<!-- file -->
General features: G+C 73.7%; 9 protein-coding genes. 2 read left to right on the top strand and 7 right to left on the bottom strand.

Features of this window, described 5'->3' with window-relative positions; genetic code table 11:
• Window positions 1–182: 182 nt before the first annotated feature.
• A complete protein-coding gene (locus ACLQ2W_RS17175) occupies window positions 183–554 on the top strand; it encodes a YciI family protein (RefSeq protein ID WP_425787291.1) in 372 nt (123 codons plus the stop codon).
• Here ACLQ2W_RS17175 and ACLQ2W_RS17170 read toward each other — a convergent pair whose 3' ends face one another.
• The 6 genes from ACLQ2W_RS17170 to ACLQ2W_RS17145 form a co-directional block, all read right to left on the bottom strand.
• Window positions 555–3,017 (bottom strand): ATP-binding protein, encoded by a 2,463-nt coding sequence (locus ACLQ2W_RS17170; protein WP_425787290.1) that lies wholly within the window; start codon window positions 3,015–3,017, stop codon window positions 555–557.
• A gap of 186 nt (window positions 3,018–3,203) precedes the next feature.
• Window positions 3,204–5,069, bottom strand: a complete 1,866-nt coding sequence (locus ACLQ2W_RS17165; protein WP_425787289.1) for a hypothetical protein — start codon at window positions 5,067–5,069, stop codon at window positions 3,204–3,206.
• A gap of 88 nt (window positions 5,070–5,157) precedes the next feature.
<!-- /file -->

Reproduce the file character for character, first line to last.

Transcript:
General features: G+C 73.7%; 9 protein-coding genes. 2 read left to right on the top strand and 7 right to left on the bottom strand.

Features of this window, described 5'->3' with window-relative positions; genetic code table 11:
• Window positions 1–182: 182 nt before the first annotated feature.
• A complete protein-coding gene (locus ACLQ2W_RS17175) occupies window positions 183–554 on the top strand; it encodes a YciI family protein (RefSeq protein ID WP_425787291.1) in 372 nt (123 codons plus the stop codon).
• Here ACLQ2W_RS17175 and ACLQ2W_RS17170 read toward each other — a convergent pair whose 3' ends face one another.
• The 6 genes from ACLQ2W_RS17170 to ACLQ2W_RS17145 form a co-directional block, all read right to left on the bottom strand.
• Window positions 555–3,017 (bottom strand): ATP-binding protein, encoded by a 2,463-nt coding sequence (locus ACLQ2W_RS17170; protein WP_425787290.1) that lies wholly within the window; start codon window positions 3,015–3,017, stop codon window positions 555–557.
• A gap of 186 nt (window positions 3,018–3,203) precedes the next feature.
• Window positions 3,204–5,069, bottom strand: a complete 1,866-nt coding sequence (locus ACLQ2W_RS17165; protein WP_425787289.1) for a hypothetical protein — start codon at window positions 5,067–5,069, stop codon at window positions 3,204–3,206.
• A gap of 88 nt (window positions 5,070–5,157) precedes the next feature.